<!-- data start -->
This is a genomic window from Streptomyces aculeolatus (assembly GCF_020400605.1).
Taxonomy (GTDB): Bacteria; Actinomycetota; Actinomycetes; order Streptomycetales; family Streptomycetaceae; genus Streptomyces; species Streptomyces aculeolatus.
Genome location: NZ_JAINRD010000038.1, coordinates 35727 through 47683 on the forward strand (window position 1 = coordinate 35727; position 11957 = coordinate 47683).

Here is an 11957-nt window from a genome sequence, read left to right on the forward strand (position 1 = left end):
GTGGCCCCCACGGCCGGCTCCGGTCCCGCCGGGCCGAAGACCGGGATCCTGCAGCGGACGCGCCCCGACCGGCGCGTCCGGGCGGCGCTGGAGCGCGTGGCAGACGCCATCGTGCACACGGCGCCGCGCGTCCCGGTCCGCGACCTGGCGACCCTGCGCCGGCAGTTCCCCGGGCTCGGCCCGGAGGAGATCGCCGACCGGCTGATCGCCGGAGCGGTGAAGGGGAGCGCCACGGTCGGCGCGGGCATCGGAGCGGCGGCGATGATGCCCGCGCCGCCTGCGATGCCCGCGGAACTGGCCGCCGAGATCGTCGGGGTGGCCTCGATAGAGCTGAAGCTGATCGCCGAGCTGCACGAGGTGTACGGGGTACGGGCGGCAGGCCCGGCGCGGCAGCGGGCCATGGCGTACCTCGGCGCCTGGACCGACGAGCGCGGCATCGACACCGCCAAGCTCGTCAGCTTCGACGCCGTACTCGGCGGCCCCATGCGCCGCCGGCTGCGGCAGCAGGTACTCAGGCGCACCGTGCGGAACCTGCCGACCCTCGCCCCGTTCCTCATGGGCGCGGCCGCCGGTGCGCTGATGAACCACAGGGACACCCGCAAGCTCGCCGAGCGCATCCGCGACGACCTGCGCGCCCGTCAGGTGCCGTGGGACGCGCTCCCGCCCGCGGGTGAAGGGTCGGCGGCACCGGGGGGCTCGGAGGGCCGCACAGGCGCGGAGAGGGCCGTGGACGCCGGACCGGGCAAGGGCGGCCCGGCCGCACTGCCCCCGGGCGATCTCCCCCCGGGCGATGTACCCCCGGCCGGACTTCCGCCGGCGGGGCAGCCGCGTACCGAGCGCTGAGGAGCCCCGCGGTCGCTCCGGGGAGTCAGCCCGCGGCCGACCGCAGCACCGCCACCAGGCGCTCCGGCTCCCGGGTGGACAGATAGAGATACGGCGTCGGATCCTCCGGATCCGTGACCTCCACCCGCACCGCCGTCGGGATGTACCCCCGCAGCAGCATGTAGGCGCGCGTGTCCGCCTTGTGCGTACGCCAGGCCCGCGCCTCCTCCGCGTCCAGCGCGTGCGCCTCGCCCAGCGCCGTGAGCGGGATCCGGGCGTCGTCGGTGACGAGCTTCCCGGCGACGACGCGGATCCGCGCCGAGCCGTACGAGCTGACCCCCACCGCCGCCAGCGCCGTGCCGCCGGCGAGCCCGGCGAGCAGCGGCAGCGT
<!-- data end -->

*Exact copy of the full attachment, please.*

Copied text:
This is a genomic window from Streptomyces aculeolatus (assembly GCF_020400605.1).
Taxonomy (GTDB): Bacteria; Actinomycetota; Actinomycetes; order Streptomycetales; family Streptomycetaceae; genus Streptomyces; species Streptomyces aculeolatus.
Genome location: NZ_JAINRD010000038.1, coordinates 35727 through 47683 on the forward strand (window position 1 = coordinate 35727; position 11957 = coordinate 47683).

Here is an 11957-nt window from a genome sequence, read left to right on the forward strand (position 1 = left end):
GTGGCCCCCACGGCCGGCTCCGGTCCCGCCGGGCCGAAGACCGGGATCCTGCAGCGGACGCGCCCCGACCGGCGCGTCCGGGCGGCGCTGGAGCGCGTGGCAGACGCCATCGTGCACACGGCGCCGCGCGTCCCGGTCCGCGACCTGGCGACCCTGCGCCGGCAGTTCCCCGGGCTCGGCCCGGAGGAGATCGCCGACCGGCTGATCGCCGGAGCGGTGAAGGGGAGCGCCACGGTCGGCGCGGGCATCGGAGCGGCGGCGATGATGCCCGCGCCGCCTGCGATGCCCGCGGAACTGGCCGCCGAGATCGTCGGGGTGGCCTCGATAGAGCTGAAGCTGATCGCCGAGCTGCACGAGGTGTACGGGGTACGGGCGGCAGGCCCGGCGCGGCAGCGGGCCATGGCGTACCTCGGCGCCTGGACCGACGAGCGCGGCATCGACACCGCCAAGCTCGTCAGCTTCGACGCCGTACTCGGCGGCCCCATGCGCCGCCGGCTGCGGCAGCAGGTACTCAGGCGCACCGTGCGGAACCTGCCGACCCTCGCCCCGTTCCTCATGGGCGCGGCCGCCGGTGCGCTGATGAACCACAGGGACACCCGCAAGCTCGCCGAGCGCATCCGCGACGACCTGCGCGCCCGTCAGGTGCCGTGGGACGCGCTCCCGCCCGCGGGTGAAGGGTCGGCGGCACCGGGGGGCTCGGAGGGCCGCACAGGCGCGGAGAGGGCCGTGGACGCCGGACCGGGCAAGGGCGGCCCGGCCGCACTGCCCCCGGGCGATCTCCCCCCGGGCGATGTACCCCCGGCCGGACTTCCGCCGGCGGGGCAGCCGCGTACCGAGCGCTGAGGAGCCCCGCGGTCGCTCCGGGGAGTCAGCCCGCGGCCGACCGCAGCACCGCCACCAGGCGCTCCGGCTCCCGGGTGGACAGATAGAGATACGGCGTCGGATCCTCCGGATCCGTGACCTCCACCCGCACCGCCGTCGGGATGTACCCCCGCAGCAGCATGTAGGCGCGCGTGTCCGCCTTGTGCGTACGCCAGGCCCGCGCCTCCTCCGCGTCCAGCGCGTGCGCCTCGCCCAGCGCCGTGAGCGGGATCCGGGCGTCGTCGGTGACGAGCTTCCCGGCGACGACGCGGATCCGCGCCGAGCCGTACGAGCTGACCCCCACCGCCGCCAGCGCCGTGCCGCCGGCGAGCCCGGCGAGCAGCGGCAGCGT